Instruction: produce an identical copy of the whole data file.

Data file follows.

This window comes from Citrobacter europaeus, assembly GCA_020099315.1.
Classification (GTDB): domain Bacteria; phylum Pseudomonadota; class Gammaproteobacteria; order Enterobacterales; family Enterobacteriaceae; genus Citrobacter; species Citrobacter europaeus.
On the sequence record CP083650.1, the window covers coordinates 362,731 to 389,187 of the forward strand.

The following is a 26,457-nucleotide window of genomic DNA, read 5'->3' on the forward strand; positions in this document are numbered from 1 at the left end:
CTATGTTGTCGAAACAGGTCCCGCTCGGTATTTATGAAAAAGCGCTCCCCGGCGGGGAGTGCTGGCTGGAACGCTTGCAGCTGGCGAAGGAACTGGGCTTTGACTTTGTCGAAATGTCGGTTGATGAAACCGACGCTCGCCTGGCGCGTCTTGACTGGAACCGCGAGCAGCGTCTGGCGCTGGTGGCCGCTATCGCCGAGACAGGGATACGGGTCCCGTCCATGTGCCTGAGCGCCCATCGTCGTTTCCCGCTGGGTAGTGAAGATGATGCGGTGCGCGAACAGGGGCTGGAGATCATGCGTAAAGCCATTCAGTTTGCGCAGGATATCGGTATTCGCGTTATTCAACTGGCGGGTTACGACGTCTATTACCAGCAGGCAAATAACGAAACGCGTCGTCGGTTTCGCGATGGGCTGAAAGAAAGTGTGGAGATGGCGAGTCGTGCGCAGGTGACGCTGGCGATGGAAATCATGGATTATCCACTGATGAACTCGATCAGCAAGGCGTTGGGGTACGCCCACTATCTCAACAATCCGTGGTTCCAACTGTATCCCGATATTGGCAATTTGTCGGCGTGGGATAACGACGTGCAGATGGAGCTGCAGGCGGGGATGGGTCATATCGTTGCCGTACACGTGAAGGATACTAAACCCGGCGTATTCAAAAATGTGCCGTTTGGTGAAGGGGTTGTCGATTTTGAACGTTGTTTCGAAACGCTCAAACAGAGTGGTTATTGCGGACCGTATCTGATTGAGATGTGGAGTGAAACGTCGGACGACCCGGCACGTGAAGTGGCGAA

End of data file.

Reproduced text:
This window comes from Citrobacter europaeus, assembly GCA_020099315.1.
Classification (GTDB): domain Bacteria; phylum Pseudomonadota; class Gammaproteobacteria; order Enterobacterales; family Enterobacteriaceae; genus Citrobacter; species Citrobacter europaeus.
On the sequence record CP083650.1, the window covers coordinates 362,731 to 389,187 of the forward strand.

The following is a 26,457-nucleotide window of genomic DNA, read 5'->3' on the forward strand; positions in this document are numbered from 1 at the left end:
CTATGTTGTCGAAACAGGTCCCGCTCGGTATTTATGAAAAAGCGCTCCCCGGCGGGGAGTGCTGGCTGGAACGCTTGCAGCTGGCGAAGGAACTGGGCTTTGACTTTGTCGAAATGTCGGTTGATGAAACCGACGCTCGCCTGGCGCGTCTTGACTGGAACCGCGAGCAGCGTCTGGCGCTGGTGGCCGCTATCGCCGAGACAGGGATACGGGTCCCGTCCATGTGCCTGAGCGCCCATCGTCGTTTCCCGCTGGGTAGTGAAGATGATGCGGTGCGCGAACAGGGGCTGGAGATCATGCGTAAAGCCATTCAGTTTGCGCAGGATATCGGTATTCGCGTTATTCAACTGGCGGGTTACGACGTCTATTACCAGCAGGCAAATAACGAAACGCGTCGTCGGTTTCGCGATGGGCTGAAAGAAAGTGTGGAGATGGCGAGTCGTGCGCAGGTGACGCTGGCGATGGAAATCATGGATTATCCACTGATGAACTCGATCAGCAAGGCGTTGGGGTACGCCCACTATCTCAACAATCCGTGGTTCCAACTGTATCCCGATATTGGCAATTTGTCGGCGTGGGATAACGACGTGCAGATGGAGCTGCAGGCGGGGATGGGTCATATCGTTGCCGTACACGTGAAGGATACTAAACCCGGCGTATTCAAAAATGTGCCGTTTGGTGAAGGGGTTGTCGATTTTGAACGTTGTTTCGAAACGCTCAAACAGAGTGGTTATTGCGGACCGTATCTGATTGAGATGTGGAGTGAAACGTCGGACGACCCGGCACGTGAAGTGGCGAA